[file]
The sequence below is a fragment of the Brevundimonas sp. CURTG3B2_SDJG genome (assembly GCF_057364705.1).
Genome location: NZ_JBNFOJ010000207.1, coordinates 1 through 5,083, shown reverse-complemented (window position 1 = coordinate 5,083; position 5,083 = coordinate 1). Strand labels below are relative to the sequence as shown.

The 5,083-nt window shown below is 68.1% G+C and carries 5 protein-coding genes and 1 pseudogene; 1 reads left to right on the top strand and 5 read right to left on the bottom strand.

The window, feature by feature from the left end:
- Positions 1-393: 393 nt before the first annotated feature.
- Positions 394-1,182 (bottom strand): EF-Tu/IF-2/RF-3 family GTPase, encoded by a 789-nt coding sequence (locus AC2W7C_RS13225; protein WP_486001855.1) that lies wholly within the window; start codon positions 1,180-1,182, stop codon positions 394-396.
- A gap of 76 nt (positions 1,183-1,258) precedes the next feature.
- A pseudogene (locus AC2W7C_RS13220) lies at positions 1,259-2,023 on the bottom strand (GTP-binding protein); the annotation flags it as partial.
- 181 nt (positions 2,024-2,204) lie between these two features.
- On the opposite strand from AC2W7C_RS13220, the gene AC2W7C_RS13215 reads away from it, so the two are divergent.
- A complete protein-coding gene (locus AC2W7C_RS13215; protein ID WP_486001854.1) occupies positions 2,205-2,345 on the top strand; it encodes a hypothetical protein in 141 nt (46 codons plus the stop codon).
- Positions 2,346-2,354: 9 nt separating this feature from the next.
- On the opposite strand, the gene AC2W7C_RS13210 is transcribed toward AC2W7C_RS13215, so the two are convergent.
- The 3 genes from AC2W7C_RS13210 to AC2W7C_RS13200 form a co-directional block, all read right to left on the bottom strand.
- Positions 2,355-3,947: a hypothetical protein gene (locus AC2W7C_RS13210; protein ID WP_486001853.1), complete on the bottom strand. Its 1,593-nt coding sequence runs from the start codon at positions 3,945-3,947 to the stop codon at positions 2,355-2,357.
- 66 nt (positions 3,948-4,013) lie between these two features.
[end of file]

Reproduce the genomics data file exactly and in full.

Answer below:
The sequence below is a fragment of the Brevundimonas sp. CURTG3B2_SDJG genome (assembly GCF_057364705.1).
Genome location: NZ_JBNFOJ010000207.1, coordinates 1 through 5,083, shown reverse-complemented (window position 1 = coordinate 5,083; position 5,083 = coordinate 1). Strand labels below are relative to the sequence as shown.

The 5,083-nt window shown below is 68.1% G+C and carries 5 protein-coding genes and 1 pseudogene; 1 reads left to right on the top strand and 5 read right to left on the bottom strand.

The window, feature by feature from the left end:
- Positions 1-393: 393 nt before the first annotated feature.
- Positions 394-1,182 (bottom strand): EF-Tu/IF-2/RF-3 family GTPase, encoded by a 789-nt coding sequence (locus AC2W7C_RS13225; protein WP_486001855.1) that lies wholly within the window; start codon positions 1,180-1,182, stop codon positions 394-396.
- A gap of 76 nt (positions 1,183-1,258) precedes the next feature.
- A pseudogene (locus AC2W7C_RS13220) lies at positions 1,259-2,023 on the bottom strand (GTP-binding protein); the annotation flags it as partial.
- 181 nt (positions 2,024-2,204) lie between these two features.
- On the opposite strand from AC2W7C_RS13220, the gene AC2W7C_RS13215 reads away from it, so the two are divergent.
- A complete protein-coding gene (locus AC2W7C_RS13215; protein ID WP_486001854.1) occupies positions 2,205-2,345 on the top strand; it encodes a hypothetical protein in 141 nt (46 codons plus the stop codon).
- Positions 2,346-2,354: 9 nt separating this feature from the next.
- On the opposite strand, the gene AC2W7C_RS13210 is transcribed toward AC2W7C_RS13215, so the two are convergent.
- The 3 genes from AC2W7C_RS13210 to AC2W7C_RS13200 form a co-directional block, all read right to left on the bottom strand.
- Positions 2,355-3,947: a hypothetical protein gene (locus AC2W7C_RS13210; protein ID WP_486001853.1), complete on the bottom strand. Its 1,593-nt coding sequence runs from the start codon at positions 3,945-3,947 to the stop codon at positions 2,355-2,357.
- 66 nt (positions 3,948-4,013) lie between these two features.